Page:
Through newsreel footage, archival photos, and interviews, this video segment adapted from American Experience traces the decision-making process that led President Harry Truman to ...
American Experience: "Truman"
This media asset was adapted from American Experience: "Truman".
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Adapted from American Experience: "Truman". Third party materials courtesy of Woodfin Camp, Corbis/Bettmann, Corbis/Hot Shots Cool Cuts, Getty Images/Archive Films, Grinberg, Harry S Truman Library, Los Alamos National Lab, National Archives, and Stock Montage.
When Harry Truman became president upon the death of Franklin Roosevelt, the Atlantic and Pacific theaters of World War II presented distinctly different pictures. Hitler's government was disintegrating, and Germany surrendered on May 8, 1945, less than a month after Truman took office. In contrast, Japan appeared undeterred by the thousands of tons of bombs and napalm that had been dropped on its soil and that had claimed 100,000 Japanese lives. The ferocious resistance Japan's army had posed on the island of Okinawa, where 10,000 American and 100,000 Japanese soldiers died, reinforced the notion that Japan would never surrender.
A committee appointed by Truman soon after he took office had a solution to the impasse. It reported that a top-secret weapon, the atomic bomb, would be available shortly and should be used without any prior warning. The report offered no alternatives. While the president did agree in mid-June to plan for a possible U.S. invasion of Japan in the fall of 1945, his lack of experience in office, determination to minimize American casualties, and desire to demonstrate strength to the Soviet Union made him inclined to accept the study committee recommendation. This inclination was reinforced by a sense that aerial attacks by all sides in the war had made the bombing of civilian populations an acceptable practice, and that Japan's initial attack on Pearl Harbor in 1941 justified any counterattack. On July 25, Truman learned that the bomb had been successfully tested and ordered military commanders to deploy the weapon at their discretion.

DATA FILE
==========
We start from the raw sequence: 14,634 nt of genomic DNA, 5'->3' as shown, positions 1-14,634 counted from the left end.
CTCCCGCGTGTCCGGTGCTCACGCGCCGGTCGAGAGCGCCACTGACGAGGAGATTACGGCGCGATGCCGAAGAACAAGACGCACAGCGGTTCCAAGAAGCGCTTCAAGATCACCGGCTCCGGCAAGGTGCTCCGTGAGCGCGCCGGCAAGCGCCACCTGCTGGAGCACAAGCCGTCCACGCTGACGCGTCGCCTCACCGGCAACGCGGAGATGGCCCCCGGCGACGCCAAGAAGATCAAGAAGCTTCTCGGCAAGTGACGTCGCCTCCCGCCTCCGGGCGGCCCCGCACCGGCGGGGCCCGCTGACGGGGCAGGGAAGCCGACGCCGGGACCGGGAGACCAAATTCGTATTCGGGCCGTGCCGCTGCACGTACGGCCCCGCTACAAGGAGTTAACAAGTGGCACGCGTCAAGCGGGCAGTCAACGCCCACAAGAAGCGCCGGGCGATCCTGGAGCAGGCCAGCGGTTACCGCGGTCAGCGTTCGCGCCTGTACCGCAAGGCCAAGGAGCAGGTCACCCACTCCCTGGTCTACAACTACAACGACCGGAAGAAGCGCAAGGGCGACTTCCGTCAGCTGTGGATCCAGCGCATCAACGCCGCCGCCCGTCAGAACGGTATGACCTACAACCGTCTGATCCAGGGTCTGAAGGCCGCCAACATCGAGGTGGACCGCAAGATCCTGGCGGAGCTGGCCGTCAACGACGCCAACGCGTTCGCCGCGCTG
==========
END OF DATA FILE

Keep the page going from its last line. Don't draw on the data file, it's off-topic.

After a final diplomatic attempt to obtain Japan's unconditional surrender failed, the bomber Enola Gay dropped an atomic bomb on the Japanese city of Hiroshima on August 6. Truman was shown aerial photos of the devastation two days later, but was unaware that 80,000 Japanese had been killed and that tens of thousands more would die from ensuing radiation sickness. A second strike on August 9 destroyed the Japanese port city of Nagasaki and claimed 40,000 more lives. Japan surrendered on August 14.
Truman claimed to have had no second thoughts on his decision to drop the bombs, yet many have questioned whether less lethal alternatives were available. These critics included several scientists who worked on the atomic bomb, and who felt a test demonstration of its effects would have been sufficiently persuasive. Others have suggested that a clear warning to the Japanese, or an assurance that defeat would not entail replacement of their emperor, would have led to surrender. Ultimately, however, the secrecy under which the bomb had been developed, coupled with a determination to save American lives, kept such options from even being considered.
- Throughout the war, Americans had been told that they were fighting "evil." Do you think that this concept influenced the decision to use the bomb?
- Unlike the majority of U.S. Presidents, Harry Truman had actually seen combat. Do you think this experience had any influence on his decision to use the bomb?
- Did the secrecy under which the bomb had been developed limit Truman's ability to consider alternative approaches?
- How did the manner in which Japan fought the war play a role in Truman's decision to use the bomb?